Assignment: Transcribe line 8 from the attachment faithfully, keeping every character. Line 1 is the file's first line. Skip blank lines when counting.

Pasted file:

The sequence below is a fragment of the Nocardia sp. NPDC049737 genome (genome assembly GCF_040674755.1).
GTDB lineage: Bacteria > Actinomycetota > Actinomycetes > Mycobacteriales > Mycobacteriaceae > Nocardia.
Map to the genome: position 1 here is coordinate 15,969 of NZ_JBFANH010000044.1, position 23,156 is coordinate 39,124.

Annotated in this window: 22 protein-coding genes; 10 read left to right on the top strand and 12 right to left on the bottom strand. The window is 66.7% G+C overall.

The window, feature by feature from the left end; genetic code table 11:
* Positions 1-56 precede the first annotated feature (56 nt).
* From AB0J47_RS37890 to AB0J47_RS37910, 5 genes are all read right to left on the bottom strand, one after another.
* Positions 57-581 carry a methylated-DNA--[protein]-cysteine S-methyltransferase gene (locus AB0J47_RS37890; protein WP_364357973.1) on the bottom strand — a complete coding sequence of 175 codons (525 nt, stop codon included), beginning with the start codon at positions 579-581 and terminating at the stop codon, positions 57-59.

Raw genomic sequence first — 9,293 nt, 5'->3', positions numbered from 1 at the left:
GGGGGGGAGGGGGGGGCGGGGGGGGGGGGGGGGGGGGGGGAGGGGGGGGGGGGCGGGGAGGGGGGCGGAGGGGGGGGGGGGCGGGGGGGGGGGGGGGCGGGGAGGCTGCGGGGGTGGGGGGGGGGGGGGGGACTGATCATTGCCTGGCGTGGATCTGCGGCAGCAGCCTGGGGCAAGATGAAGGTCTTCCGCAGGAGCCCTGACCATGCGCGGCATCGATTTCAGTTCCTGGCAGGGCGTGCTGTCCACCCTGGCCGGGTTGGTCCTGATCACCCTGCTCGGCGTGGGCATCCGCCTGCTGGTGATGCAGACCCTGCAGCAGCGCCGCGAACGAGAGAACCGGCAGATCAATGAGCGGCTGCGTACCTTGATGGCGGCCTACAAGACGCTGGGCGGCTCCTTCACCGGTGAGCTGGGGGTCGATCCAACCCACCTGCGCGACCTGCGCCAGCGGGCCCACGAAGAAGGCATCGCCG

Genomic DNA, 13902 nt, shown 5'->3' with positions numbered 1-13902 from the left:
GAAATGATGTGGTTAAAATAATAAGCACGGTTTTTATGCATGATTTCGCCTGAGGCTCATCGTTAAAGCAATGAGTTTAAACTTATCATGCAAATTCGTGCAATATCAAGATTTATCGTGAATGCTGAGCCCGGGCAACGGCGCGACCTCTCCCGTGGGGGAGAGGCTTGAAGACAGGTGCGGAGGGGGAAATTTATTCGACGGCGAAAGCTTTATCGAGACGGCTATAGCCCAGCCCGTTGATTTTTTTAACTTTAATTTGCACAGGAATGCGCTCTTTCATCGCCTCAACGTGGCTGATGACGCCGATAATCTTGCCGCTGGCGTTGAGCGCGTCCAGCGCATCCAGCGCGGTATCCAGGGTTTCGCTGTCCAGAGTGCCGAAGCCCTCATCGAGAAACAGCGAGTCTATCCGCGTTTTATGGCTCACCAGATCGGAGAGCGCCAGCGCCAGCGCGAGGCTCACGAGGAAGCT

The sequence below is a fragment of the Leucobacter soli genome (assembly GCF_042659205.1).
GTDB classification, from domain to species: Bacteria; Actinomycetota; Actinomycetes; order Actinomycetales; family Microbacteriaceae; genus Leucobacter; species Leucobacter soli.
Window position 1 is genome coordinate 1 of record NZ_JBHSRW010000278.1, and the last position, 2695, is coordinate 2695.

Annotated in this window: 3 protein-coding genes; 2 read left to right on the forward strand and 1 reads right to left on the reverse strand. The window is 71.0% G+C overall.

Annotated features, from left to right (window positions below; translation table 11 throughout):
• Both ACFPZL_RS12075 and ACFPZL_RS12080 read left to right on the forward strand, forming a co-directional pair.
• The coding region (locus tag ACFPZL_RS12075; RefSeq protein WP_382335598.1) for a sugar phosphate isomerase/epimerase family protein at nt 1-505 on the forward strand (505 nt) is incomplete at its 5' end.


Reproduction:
* Positions 57-581 carry a methylated-DNA--[protein]-cysteine S-methyltransferase gene (locus AB0J47_RS37890; protein WP_364357973.1) on the bottom strand — a complete coding sequence of 175 codons (525 nt, stop codon included), beginning with the start codon at positions 579-581 and terminating at the stop codon, positions 57-59.